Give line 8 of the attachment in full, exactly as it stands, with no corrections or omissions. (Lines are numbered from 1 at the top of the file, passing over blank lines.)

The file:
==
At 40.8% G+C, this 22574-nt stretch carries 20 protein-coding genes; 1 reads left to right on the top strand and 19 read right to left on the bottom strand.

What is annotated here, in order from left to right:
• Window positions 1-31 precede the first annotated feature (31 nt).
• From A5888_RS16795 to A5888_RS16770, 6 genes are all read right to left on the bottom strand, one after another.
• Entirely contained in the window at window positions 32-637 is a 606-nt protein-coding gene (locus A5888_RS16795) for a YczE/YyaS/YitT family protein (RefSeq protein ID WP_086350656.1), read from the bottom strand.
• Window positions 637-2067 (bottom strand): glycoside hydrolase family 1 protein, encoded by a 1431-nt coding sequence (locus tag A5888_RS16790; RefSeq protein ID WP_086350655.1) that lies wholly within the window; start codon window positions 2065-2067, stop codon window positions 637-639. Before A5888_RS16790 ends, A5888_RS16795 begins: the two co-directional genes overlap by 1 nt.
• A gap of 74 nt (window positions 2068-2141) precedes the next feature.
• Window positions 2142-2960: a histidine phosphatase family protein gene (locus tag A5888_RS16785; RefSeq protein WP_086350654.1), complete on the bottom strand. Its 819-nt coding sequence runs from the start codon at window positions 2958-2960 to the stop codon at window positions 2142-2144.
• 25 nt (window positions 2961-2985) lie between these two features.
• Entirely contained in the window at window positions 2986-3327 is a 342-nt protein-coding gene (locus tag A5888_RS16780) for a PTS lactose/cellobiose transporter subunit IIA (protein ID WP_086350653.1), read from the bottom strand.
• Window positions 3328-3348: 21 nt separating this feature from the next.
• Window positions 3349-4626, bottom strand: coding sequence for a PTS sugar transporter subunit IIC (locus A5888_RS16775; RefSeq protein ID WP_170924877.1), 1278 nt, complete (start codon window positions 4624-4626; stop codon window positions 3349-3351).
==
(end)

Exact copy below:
• Window positions 2142-2960: a histidine phosphatase family protein gene (locus tag A5888_RS16785; RefSeq protein WP_086350654.1), complete on the bottom strand. Its 819-nt coding sequence runs from the start codon at window positions 2958-2960 to the stop codon at window positions 2142-2144.